This series has six easy 5 minute installments. This first installment: McClellan Takes Command.
When the dismal news of the defeat and retreat at Bull Run spread through the North, after the ﬁrst shock of surprise and mortiﬁcation, the general sentiment was tersely expressed by a Methodist minister, the Reverend Henry Cox, who was conducting a camp-meeting in Illinois. The news of the battle came while he was preaching, and he closed his sermon with the words, “Brethren, we’d better adjourn this camp-meeting, and go home and drill.” Everybody recognized that nothing was lacking for the Union troops in the way of courage and patriotism, but much was wanting in the way of organization and discipline. For the acquisition of these, probably the best man was chosen in General George B. McClellan; and while he organized and drilled the great Army of the Potomac to the entire satisfaction of Government and people, they, on the other hand, gave him their boundless conﬁdence and showed remarkable patience in waiting for him to use the instrument he had prepared. How he did it is told by Rossiter Johnson in this series.
This selection is from History of the War of Secession by Rossiter Johnson published in 1895. For works benefiting from the latest research see the “More information” section at the bottom of these pages.
Rossiter Johnson was a writer, newspaper editor, and historian.
Place: Eastern Virginia
Within twenty-four hours after the defeat of McDowell’s army at Bull Run (July 21, 1861) the Administration called to Washington the only man that had thus far accomplished much or made any considerable reputation in the ﬁeld. This was General George B. McClellan. He had been graduated at West Point in 1846, standing second in his class, and had gone at once into the Mexican War, in which he acquitted himself with distinction. After that war the young captain was employed in engineering work till 1855, when the Government sent him to Europe to study the movements of the Crimean War. He wrote a report of his observations, which was published under the title of The Armies of Europe, and in 1857 resigned his commission and became chief engineer of the Illinois Central Railroad, and afterward president of the St. Louis and Cincinnati. He had done good work in northwestern Virginia in the early summer, and now at the age of thirty-ﬁve was commissioned Major General in the regular army of the United States, and made commander of all the troops about Washington.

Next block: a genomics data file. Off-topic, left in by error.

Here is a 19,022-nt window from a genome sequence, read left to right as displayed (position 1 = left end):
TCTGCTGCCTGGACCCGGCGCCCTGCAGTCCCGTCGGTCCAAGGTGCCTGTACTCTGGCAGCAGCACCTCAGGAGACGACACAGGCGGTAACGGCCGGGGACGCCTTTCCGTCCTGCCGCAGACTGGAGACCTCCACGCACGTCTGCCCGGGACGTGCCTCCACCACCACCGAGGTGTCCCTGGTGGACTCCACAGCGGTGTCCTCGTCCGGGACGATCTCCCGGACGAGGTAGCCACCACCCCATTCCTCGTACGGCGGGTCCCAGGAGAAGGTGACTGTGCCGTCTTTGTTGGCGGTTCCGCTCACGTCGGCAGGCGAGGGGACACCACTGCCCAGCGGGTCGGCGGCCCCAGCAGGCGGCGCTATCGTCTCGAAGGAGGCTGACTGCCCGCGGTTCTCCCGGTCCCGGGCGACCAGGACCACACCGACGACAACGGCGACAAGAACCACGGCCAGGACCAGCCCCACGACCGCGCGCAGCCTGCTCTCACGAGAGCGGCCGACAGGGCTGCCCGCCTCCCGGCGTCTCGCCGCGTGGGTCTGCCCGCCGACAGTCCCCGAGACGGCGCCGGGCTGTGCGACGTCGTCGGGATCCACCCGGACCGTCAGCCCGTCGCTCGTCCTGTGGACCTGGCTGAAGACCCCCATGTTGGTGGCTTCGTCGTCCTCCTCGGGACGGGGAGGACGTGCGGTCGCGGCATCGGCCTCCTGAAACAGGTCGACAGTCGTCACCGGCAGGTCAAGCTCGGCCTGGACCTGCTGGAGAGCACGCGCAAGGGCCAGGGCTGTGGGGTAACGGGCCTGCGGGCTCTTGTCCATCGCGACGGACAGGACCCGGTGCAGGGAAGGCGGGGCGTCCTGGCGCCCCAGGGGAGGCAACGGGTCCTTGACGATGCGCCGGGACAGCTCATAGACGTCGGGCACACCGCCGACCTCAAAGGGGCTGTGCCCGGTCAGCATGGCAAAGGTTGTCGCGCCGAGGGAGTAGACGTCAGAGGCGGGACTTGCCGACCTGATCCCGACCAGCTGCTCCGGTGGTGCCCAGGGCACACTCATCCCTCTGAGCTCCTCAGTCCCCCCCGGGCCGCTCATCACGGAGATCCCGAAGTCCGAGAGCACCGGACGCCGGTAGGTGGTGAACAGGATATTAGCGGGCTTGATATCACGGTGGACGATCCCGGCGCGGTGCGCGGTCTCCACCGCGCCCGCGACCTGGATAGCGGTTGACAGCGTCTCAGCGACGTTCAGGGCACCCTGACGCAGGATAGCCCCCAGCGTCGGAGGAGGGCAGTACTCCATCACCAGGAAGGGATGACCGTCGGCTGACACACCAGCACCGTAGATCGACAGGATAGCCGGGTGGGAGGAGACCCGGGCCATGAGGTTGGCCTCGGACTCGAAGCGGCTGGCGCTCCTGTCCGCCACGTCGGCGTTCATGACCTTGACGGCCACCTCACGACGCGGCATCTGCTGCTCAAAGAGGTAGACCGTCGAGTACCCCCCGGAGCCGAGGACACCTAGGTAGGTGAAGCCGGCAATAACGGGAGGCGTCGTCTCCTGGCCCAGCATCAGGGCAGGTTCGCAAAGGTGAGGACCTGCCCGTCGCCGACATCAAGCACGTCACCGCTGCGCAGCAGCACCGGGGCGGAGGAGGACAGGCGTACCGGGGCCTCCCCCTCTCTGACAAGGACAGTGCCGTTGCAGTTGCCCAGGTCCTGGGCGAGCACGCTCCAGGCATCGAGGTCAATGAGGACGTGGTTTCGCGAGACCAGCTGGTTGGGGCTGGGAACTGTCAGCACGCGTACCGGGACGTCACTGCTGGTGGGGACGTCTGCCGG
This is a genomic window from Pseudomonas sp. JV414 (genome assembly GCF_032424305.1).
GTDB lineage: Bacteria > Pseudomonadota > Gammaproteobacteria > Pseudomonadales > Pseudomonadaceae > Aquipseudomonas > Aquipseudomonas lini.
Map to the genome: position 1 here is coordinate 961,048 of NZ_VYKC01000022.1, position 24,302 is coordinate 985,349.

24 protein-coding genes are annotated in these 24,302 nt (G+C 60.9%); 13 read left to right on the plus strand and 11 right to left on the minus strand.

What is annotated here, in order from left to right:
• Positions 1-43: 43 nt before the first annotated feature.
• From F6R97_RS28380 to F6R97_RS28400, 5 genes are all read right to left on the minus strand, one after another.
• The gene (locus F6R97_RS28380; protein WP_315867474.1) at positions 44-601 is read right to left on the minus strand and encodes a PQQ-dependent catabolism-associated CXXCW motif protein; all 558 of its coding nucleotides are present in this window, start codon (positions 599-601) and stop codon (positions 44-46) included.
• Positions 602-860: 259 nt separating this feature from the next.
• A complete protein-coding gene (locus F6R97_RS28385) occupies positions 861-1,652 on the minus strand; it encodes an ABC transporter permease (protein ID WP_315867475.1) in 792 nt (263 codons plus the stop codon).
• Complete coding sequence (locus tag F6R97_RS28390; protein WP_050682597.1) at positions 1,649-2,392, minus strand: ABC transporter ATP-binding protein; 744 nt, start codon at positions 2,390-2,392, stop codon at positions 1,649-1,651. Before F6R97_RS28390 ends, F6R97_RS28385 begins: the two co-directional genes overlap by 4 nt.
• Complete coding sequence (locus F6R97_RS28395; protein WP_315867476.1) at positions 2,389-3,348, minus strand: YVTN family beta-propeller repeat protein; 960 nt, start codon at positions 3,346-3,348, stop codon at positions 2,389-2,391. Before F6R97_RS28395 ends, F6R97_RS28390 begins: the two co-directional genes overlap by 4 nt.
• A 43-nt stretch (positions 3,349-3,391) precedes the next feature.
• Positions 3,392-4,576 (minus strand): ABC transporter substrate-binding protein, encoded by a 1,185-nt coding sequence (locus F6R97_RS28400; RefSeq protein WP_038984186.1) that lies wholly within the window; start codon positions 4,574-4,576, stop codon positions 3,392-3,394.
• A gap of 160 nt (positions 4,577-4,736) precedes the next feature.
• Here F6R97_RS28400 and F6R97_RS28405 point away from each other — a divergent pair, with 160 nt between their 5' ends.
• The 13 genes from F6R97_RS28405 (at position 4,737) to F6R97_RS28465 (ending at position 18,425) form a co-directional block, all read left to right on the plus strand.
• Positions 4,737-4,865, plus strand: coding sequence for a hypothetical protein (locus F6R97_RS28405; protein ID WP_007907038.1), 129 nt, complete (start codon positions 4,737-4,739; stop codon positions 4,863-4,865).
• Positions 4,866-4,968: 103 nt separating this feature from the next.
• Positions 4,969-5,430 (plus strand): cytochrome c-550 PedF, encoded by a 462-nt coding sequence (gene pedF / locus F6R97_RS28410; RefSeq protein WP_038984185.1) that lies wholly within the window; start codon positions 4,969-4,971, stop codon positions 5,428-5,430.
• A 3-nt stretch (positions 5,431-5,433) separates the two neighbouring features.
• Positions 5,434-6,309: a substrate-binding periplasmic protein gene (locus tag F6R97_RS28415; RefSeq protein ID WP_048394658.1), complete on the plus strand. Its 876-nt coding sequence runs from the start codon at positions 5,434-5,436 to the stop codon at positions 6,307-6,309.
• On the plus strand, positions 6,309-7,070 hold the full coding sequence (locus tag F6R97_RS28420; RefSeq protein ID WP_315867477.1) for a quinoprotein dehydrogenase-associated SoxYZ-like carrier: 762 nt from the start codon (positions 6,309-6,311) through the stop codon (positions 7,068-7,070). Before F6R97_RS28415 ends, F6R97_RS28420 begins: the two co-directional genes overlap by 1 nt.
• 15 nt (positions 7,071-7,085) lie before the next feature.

For the work immediately in hand this was probably the best selection that could have been made. Washington needed to be fortiﬁed, and McClellan was a master of engineering; both the army that had just been defeated and the new recruits that were pouring in needed organization, and he proved preeminent as an organizer. Three months after he took command of ﬁfty thou sand uniformed men at the capital he had an army of more than one hundred thousand, well organized in regiments, brigades, and divisions, with the proper proportion of artillery, with quartermaster and commissary departments going like clockwork, and the whole fairly drilled and disciplined. Everybody looked on with admiration, and the public impatience that had precipitated the disastrous “On to Richmond” movement was now replaced by a marvelous patience. The summer and autumn months went by, and no movement was made; but McClellan, in taking command, had promised that the war should be “short, sharp, and decisive,” and the people thought, if they only allowed him time enough to make thorough preparation, his great army would at length swoop down upon the Confederate capital and ﬁnish everything at one blow.